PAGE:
New Standard Initiatives Hosted by EMVA
Open Optics Camera Interface (OOCI) and emVision
Along with the two widely accepted standards GenICam and EMVA1288 the EMVA is currently hosting two new standard initiatives which
are geared towards new industry requirements.
The first one is called emVision and aims at the lasting industry trend towards embedded vision. Cameras and PCs as the main components of machine vision systems tremendously miniaturized over the last years. The combination of a processing board with a powerful small camera, make it possible to design a very compact vision system which can be integrated into a larger system. Such systems are called embedded vision systems and are of high interest to the machine vision industry. However, adaptation is needed in order to enable industrial solutions to use embedded systems. Hosted by the EMVA, in August 2018 this new standard initiative formed to address these needs. With an impressive support from the machine vision industry, the standardization group currently develops a standard to achieve an easy integration and exchange of different embedded cameras within embedded vision applications. Already more than 40 companies are showing interest in this initiative and the working group of the standard includes delegates from Adimec, Allied Vision, Alysium, Avaldata, Basler, Baumer, Euresys, Flir, Framos, Matrix Vision, and Sony Semiconductor Solutions Corporation. The next steps of the standard initiative are to create a white paper with concepts and goals to be adopted by the Future Standards Forum (FSF) early in 2020, the year where also a first release candidate is targeted.
Open Optics Camera Interface (OOCI)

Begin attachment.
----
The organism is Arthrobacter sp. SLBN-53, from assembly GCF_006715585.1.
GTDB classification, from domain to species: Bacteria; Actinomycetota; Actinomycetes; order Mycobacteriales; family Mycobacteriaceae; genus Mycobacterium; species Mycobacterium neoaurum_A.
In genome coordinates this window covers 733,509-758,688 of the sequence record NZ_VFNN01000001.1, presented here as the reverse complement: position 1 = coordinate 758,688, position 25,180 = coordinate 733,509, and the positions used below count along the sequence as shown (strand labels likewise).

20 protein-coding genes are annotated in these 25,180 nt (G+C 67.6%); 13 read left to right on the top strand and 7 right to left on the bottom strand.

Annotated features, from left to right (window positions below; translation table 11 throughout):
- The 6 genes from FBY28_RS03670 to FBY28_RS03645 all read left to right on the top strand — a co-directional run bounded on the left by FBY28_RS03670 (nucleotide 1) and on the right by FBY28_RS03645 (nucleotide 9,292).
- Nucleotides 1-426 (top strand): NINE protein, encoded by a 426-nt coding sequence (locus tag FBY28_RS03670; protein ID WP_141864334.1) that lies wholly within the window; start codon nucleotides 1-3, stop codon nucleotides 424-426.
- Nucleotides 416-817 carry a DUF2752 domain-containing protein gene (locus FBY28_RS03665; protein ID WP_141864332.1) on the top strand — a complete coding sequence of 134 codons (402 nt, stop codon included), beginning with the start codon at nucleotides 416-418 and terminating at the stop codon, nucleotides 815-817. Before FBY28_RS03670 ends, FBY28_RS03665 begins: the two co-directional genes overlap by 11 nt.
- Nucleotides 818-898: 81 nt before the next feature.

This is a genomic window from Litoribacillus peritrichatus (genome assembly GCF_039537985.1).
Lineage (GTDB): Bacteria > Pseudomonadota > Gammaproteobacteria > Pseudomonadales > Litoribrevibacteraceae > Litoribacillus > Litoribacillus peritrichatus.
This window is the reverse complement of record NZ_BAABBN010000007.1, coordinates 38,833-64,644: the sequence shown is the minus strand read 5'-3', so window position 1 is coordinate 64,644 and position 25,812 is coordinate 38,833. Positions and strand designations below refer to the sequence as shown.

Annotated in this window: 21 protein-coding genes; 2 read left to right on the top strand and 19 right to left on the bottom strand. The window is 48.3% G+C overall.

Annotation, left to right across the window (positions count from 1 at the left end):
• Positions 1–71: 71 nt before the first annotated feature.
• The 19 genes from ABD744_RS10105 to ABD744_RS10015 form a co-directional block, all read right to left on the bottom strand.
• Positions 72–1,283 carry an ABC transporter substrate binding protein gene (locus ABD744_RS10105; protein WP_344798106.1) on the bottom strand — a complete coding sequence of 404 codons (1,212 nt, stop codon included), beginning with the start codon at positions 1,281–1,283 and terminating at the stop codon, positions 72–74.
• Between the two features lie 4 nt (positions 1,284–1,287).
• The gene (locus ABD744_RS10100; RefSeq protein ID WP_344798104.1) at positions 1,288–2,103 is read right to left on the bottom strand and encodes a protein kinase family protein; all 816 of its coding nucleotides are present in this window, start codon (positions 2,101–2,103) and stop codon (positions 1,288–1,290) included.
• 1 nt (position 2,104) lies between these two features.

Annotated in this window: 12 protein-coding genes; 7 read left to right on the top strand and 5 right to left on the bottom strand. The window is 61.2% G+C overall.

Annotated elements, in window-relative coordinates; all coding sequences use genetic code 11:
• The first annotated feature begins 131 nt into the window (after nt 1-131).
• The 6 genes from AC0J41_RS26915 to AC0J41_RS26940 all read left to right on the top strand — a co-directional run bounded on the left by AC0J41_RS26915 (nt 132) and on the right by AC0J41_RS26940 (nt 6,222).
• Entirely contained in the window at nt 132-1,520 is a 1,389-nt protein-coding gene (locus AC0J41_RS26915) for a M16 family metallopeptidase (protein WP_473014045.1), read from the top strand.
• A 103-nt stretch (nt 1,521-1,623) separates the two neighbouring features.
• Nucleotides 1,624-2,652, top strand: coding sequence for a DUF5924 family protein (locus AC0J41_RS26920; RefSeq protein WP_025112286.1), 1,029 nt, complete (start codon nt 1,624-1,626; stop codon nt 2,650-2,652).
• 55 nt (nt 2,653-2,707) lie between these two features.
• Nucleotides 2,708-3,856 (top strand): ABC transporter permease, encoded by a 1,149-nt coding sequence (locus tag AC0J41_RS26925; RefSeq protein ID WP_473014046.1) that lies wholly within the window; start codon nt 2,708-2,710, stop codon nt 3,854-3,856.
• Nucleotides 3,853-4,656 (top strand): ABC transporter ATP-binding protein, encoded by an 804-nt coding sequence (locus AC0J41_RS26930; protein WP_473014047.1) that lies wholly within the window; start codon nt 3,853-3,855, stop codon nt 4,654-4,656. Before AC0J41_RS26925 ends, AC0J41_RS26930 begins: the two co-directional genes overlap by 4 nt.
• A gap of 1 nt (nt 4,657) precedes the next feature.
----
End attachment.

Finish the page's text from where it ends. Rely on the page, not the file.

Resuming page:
The second new standard initiative currently driven by the EMVA is the Open Optics Camera Interface (OOCI). As in machine vision the lens mount is still without any specification of how to control focus, aperture, etc. remotely the EMVA in 2017 has decided to start a new standardization group on an open lens camera communication standard to standardize the camera interface for optical components inside of, or attached to, machine vision cameras. Therefore, the focus of this standard is not so much the different mechanical existing as future lens mount, but a common communication protocol closely linked to the GenICam Standard.
The standard is concentrated on the need to control lenses, filters, filter wheels, shutters, apertures, etc. with a common software interface. The basic idea is to reuse and apply existing technologies from the GenICam standard as much as possible and integrate the optics communication into GenTL and SFNC. GenTL will ensure compatibility with most vendor specific existing electrical interfaces such as Analog/OneWire/I2C/SPI. SFNC will make it easy to display and control the optics command interface from most existing end user applications. The OOCI working group believes that having this open standard will allow for the widest possible benefit to an industry that has to this date relied on de-facto standards, designed by single companies, for other markets. Already, major camera and optics manufactures have joined the working group and a white paper has been published as preparation for the global adoption of the standard.